How we decide between Confluence, SharePoint and network drive storage

Of all the knowledge we have, how we decide what best goes into Confluence, SharePoint or our shared network drives?

1 answer

3 votes

It's a business decision really.

For stuff that does not need to be tracked in any way, and you don't care if multiple people could make a mess of it with no history and little in the way of access control or search facilities, you can use network storage (basically, don't.  Network storage gives you the ability to share files, and nothing else.  It's fine for "here's a quick file we need to exchange", but for any form of documentation you want to actually use, it gives you nothing)

For discrete document objects, use sharepoint.  It's good at handling documents created by word, excel etc, gives you full tracking and search across them and, in theory, allows you to share them far better than network storage.  (I say "in theory" because in most places that use sharepoint, you'd be surprised at just how much it doesn't get used - I've heard phrases like "does not share-point", "sharepointlessly" and my favourite, "where documents go to die".  I recently had accces to a vast sharepoint document repository and we did some usage analysis.  We discovered that although the business really needed most of the stuff in it, it was actively used by about 1% of the user base.  "I've put it in sharepoint" was the end result of a lot of documentation effort, and it's disheartening to hear the next month that no-one has read your work.  But, your users may be better than that)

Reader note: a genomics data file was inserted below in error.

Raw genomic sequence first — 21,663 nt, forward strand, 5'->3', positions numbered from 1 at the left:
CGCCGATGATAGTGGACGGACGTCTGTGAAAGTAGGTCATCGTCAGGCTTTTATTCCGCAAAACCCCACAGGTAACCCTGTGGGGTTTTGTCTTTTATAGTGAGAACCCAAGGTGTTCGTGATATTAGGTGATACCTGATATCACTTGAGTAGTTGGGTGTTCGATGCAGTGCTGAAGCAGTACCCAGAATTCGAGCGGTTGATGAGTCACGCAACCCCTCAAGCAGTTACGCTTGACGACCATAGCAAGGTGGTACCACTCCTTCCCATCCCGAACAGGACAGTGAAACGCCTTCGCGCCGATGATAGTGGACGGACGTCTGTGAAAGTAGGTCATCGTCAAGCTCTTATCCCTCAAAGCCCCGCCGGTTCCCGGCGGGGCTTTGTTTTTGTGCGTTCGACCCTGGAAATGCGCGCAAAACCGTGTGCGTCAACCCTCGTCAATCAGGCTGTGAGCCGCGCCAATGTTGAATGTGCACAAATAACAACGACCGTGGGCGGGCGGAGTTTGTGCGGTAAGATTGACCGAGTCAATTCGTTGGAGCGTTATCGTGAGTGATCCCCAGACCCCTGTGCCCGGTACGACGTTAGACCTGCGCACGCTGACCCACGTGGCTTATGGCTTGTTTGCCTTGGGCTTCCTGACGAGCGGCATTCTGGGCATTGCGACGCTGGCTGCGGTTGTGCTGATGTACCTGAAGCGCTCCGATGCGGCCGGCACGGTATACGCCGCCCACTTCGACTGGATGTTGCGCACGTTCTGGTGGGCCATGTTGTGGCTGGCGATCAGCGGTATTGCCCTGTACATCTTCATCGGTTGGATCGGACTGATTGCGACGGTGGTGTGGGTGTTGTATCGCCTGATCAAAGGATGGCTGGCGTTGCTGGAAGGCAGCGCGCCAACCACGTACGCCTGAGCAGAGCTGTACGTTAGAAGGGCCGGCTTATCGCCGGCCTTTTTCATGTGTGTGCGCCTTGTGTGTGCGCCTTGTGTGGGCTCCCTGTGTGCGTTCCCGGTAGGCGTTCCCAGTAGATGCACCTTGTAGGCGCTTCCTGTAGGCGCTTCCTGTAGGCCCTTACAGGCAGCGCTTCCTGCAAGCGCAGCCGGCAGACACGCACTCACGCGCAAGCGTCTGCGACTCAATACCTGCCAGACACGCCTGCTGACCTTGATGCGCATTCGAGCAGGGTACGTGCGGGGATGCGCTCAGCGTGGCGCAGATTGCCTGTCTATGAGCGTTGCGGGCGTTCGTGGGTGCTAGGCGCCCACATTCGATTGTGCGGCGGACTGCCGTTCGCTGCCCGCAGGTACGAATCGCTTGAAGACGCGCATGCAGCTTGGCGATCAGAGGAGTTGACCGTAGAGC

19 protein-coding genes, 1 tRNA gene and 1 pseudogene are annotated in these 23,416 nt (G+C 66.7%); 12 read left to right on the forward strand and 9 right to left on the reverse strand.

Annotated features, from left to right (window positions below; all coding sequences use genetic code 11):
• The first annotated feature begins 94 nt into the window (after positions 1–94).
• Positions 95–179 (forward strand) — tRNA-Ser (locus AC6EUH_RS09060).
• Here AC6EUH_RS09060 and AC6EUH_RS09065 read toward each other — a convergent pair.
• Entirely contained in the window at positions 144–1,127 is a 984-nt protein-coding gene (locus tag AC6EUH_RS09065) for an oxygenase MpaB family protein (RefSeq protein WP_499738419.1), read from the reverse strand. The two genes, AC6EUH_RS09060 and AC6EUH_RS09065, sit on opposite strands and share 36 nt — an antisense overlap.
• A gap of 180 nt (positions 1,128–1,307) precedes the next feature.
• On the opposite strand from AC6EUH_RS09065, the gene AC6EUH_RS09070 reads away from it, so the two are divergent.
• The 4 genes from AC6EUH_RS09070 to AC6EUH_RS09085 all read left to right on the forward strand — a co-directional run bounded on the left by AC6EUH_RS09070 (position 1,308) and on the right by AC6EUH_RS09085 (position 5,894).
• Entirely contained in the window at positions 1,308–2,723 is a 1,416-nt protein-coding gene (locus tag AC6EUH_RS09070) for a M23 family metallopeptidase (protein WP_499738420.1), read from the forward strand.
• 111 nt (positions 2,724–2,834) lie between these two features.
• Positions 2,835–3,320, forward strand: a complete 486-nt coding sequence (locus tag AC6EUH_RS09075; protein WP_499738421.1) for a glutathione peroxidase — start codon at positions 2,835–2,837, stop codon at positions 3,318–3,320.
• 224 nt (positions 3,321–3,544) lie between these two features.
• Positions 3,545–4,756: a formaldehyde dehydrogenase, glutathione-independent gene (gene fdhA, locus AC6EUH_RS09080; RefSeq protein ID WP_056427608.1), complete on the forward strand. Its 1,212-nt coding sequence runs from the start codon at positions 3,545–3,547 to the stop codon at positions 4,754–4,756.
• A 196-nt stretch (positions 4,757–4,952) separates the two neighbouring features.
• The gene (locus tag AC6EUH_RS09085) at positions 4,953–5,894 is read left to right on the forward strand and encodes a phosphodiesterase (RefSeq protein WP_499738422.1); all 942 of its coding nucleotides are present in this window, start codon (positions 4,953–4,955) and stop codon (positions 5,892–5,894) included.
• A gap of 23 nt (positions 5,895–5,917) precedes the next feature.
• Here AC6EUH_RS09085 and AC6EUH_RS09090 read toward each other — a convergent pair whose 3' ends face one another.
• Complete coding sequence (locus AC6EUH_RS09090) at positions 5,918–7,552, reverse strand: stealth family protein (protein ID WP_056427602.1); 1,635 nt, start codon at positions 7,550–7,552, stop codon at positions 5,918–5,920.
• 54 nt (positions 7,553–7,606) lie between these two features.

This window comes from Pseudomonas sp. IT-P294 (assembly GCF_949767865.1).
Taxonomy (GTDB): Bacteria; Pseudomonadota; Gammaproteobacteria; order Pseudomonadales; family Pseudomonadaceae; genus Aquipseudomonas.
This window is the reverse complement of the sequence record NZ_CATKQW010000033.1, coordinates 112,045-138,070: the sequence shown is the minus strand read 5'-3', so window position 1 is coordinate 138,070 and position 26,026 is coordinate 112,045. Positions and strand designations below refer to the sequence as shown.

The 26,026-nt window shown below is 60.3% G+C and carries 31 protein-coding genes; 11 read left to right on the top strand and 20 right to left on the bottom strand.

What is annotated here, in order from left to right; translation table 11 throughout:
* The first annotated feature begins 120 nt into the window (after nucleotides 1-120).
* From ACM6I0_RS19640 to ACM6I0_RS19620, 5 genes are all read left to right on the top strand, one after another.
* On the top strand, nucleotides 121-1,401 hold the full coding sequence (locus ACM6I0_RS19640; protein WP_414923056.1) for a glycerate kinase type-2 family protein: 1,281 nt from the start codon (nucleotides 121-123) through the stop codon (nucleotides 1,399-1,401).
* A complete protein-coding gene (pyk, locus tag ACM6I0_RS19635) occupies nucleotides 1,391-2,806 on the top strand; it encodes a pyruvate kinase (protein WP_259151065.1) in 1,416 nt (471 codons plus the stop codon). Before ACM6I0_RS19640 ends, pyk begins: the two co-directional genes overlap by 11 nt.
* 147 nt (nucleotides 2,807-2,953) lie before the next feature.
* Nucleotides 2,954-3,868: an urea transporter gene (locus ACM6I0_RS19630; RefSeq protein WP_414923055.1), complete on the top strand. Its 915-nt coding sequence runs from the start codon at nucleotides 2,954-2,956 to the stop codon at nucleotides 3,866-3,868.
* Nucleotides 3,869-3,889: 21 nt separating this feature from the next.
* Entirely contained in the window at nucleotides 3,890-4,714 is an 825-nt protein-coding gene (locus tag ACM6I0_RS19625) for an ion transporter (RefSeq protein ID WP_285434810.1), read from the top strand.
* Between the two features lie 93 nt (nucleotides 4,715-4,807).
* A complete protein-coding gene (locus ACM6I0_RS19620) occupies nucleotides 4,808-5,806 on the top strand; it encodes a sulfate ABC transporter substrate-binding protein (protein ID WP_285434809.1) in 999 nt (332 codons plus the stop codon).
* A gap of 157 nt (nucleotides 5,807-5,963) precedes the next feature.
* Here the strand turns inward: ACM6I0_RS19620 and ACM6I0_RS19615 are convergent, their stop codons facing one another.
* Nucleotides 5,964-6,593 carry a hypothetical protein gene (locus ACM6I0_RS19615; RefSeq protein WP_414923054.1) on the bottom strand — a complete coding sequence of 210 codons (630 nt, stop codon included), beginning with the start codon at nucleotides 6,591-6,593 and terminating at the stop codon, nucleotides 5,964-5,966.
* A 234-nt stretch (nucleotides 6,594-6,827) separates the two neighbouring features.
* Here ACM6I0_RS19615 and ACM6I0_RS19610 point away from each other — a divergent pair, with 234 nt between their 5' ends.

Confluence is for stuff you don't need to keep as pure document objects.  Pages are immediately available to end-users (no messing around trying to download/edit things) and editable in-situ.  The latest version is always what you see and you can rely on it being up-to-date (or if it's not been edited for a while, you know there are no "later versions" floating around on people's disks)

Personally, I use Confluence for everything.  When I need those discrete docs as files, I export them, and send the exported objects around (noting that they are obsolete because Confluence may be updated seconds after the export)

Davin Studer Community Champion Jul 09, 2015

One of the problems we have had with regard to keeping stuff in the Confluence vs a file share is that when you have MS Office documents on a file share Office will lock the document if someone is editing it, but Confluence by default will let multiple people open the same document at the same time and overwrite each other's changes. So, currently we have been steering people toward file shares for documents that multiple people edit. However, we are evaluating the Arsenale Lockpoint add-on an I think we might go with it as it will give us the ability to lock the document in Confluence and get all the versioning and whatnot that Confluence provides. FYI, I don't work for Arsenale and I'm not affiliated with them. https://marketplace.atlassian.com/plugins/com.arsenale.plugins.lockpoint

Good point, I was thinking that you'd use Confluence to replace document objects, as that's by far the best way to use it. Network Share and Sharepoint handle document objects, but Confluence handles pages, and it's not intended to be a document management system (it's not a lot better than a file share for that - you get versions, that's about it). So I didn't say anything about its attachment system. If you're not moving your data into proper pages and sticking with document objects, then I'd tend not to recommend Confluence at all, but if you ignore that, Arsenale is a very good choice (And I'm not with them either)

"where documents go to die"...lol..... that is priceless.... I think It worth using into a t shirt :p

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